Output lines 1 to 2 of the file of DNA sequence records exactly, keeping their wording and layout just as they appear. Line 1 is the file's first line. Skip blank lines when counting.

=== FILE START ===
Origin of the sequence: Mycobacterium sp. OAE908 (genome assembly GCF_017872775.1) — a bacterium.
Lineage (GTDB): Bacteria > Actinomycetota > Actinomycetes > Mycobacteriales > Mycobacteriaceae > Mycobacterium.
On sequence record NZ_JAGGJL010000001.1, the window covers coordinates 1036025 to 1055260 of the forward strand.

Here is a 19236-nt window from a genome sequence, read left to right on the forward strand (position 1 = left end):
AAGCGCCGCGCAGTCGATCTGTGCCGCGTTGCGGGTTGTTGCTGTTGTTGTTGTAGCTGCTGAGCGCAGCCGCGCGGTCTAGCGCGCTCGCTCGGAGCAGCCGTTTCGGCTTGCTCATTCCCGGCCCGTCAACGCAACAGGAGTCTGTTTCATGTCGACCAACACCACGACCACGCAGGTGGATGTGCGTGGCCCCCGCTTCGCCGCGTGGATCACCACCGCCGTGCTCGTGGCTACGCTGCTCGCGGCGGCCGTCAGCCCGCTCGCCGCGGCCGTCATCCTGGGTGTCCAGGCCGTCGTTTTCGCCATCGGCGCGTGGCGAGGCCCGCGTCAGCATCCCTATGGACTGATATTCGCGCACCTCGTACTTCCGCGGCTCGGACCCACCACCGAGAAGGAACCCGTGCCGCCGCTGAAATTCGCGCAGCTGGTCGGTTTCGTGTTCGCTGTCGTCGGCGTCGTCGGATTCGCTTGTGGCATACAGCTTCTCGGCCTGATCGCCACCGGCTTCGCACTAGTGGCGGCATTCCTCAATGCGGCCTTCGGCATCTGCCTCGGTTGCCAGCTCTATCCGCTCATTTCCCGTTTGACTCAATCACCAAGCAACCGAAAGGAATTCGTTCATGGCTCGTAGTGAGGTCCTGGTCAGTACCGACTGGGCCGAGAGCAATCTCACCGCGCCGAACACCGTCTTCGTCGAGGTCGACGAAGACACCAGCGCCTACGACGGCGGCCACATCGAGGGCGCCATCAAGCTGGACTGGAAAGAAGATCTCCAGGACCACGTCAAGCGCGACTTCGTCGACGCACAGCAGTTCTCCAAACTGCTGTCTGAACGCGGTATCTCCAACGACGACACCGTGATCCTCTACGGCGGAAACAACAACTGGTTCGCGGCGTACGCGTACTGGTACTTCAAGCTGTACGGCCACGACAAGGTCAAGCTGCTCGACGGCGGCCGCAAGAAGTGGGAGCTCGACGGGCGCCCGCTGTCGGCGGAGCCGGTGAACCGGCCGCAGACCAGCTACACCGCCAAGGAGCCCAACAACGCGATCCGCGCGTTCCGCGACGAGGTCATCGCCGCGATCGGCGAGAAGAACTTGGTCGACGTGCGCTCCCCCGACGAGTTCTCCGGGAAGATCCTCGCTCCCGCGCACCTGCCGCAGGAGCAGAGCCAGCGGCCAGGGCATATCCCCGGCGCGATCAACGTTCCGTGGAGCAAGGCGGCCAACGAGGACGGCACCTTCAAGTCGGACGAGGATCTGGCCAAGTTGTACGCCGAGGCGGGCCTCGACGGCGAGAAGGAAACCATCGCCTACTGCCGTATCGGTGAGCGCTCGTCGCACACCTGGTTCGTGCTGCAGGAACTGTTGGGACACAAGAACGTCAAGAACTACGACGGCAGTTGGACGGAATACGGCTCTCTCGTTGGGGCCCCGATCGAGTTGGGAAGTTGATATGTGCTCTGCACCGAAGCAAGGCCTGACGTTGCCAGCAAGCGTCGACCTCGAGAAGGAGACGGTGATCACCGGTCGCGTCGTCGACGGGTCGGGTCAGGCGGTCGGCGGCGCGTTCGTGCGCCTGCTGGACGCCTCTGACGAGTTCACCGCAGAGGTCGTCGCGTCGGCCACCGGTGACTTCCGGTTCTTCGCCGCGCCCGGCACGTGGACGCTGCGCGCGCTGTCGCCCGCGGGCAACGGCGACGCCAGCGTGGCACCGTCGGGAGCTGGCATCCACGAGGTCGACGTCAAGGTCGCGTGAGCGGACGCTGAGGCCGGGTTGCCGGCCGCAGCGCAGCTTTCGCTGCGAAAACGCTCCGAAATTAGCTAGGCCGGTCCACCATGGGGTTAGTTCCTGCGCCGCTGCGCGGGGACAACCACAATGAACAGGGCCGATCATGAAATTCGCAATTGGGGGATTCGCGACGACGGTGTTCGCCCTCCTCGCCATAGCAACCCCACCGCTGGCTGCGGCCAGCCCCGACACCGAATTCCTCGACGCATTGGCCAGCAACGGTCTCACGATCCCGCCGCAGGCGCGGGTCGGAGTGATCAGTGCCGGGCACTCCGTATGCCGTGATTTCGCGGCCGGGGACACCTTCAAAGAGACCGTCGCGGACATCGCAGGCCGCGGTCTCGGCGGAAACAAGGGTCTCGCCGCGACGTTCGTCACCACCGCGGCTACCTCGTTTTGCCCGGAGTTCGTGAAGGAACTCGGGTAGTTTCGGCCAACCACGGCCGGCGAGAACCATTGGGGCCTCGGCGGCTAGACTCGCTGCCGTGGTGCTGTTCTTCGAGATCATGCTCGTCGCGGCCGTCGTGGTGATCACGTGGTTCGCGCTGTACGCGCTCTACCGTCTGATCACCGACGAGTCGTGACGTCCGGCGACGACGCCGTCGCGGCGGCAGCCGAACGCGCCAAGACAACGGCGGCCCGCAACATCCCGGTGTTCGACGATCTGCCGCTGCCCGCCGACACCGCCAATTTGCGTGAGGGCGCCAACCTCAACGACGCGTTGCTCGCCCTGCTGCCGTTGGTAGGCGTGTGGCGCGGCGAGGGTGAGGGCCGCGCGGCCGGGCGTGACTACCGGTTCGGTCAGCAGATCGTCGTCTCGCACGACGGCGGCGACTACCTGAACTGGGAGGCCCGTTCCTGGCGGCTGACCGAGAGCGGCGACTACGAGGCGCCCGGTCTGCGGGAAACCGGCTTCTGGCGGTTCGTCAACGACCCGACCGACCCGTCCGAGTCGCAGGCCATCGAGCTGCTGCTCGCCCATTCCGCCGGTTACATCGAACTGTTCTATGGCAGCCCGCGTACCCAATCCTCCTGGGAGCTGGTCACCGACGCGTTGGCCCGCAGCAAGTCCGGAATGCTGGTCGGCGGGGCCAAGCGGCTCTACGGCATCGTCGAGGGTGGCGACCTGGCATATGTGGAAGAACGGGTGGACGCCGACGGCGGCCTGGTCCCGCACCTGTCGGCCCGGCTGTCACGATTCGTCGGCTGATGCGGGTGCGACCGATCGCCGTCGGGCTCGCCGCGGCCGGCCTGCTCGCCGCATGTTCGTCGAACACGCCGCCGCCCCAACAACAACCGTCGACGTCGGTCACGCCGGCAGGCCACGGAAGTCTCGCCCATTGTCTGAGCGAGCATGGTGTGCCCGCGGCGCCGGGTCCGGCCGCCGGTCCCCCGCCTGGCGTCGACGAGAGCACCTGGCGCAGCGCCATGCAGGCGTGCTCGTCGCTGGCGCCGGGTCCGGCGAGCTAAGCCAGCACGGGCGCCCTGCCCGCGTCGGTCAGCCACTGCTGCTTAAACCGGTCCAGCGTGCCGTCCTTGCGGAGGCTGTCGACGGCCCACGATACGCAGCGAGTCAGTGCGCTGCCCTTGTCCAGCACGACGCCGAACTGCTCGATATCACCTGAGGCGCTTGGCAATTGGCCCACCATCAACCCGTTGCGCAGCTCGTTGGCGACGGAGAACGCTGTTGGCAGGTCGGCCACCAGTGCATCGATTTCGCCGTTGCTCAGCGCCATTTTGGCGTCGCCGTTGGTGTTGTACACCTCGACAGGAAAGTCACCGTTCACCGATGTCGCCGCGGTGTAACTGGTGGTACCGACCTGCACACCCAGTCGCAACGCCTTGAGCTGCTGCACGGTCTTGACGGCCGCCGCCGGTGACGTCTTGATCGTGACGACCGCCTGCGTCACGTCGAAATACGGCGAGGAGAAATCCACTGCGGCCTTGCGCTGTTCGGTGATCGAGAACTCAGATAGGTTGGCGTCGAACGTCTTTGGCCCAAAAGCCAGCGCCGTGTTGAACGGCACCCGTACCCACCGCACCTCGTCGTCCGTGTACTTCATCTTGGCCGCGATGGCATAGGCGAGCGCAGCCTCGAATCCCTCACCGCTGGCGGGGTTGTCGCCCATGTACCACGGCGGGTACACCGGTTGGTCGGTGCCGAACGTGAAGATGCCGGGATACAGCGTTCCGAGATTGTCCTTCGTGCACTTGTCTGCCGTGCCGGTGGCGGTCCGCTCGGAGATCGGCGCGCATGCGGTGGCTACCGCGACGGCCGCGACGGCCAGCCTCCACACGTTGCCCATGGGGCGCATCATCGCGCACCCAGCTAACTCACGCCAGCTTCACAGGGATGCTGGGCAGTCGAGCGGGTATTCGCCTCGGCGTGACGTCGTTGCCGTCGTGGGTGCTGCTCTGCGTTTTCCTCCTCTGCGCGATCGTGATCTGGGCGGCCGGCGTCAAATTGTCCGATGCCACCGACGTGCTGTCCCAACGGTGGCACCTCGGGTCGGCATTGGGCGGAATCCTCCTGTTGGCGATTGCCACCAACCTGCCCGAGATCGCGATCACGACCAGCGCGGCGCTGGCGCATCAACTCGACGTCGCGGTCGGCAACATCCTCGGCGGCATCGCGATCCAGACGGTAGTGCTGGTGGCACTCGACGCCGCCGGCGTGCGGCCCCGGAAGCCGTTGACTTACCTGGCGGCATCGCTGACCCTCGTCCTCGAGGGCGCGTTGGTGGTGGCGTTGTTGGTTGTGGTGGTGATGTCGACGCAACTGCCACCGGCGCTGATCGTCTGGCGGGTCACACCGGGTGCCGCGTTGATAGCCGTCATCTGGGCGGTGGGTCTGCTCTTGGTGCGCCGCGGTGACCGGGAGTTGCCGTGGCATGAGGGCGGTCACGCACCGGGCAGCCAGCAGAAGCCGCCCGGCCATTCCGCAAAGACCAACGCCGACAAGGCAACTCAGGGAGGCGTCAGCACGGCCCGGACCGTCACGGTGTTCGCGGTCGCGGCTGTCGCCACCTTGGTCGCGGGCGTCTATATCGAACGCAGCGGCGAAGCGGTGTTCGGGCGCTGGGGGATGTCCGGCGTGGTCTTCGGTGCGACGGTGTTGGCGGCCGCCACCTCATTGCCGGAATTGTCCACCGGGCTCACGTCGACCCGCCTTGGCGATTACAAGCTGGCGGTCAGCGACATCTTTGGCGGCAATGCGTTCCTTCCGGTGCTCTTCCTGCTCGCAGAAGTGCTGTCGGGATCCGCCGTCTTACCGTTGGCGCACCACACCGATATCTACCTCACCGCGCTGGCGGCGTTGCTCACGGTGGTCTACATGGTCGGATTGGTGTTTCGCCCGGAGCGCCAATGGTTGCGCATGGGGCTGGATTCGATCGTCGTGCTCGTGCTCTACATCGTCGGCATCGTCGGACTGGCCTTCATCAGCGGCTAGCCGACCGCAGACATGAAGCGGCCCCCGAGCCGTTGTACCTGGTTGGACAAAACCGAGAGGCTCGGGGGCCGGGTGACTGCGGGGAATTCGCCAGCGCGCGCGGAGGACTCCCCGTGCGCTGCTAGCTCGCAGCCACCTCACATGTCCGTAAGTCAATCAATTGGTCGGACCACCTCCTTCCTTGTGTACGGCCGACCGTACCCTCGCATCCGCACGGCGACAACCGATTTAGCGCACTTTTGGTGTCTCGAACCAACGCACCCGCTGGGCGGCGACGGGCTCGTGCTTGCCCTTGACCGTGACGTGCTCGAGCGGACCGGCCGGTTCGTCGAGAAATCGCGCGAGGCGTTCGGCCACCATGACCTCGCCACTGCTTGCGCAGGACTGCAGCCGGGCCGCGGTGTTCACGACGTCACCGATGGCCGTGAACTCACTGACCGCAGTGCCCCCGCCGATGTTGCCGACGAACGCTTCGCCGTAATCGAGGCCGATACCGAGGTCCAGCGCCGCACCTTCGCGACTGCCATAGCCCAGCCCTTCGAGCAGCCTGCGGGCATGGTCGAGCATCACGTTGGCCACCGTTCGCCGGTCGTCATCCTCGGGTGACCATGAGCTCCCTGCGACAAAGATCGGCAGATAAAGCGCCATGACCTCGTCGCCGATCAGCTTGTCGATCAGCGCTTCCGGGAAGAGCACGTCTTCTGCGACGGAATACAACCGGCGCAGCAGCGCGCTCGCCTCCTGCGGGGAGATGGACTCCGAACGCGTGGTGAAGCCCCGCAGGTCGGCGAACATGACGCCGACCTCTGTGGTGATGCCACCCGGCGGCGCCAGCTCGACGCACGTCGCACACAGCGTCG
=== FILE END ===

Origin of the sequence: Mycobacterium sp. OAE908 (genome assembly GCF_017872775.1) — a bacterium.
Lineage (GTDB): Bacteria > Actinomycetota > Actinomycetes > Mycobacteriales > Mycobacteriaceae > Mycobacterium.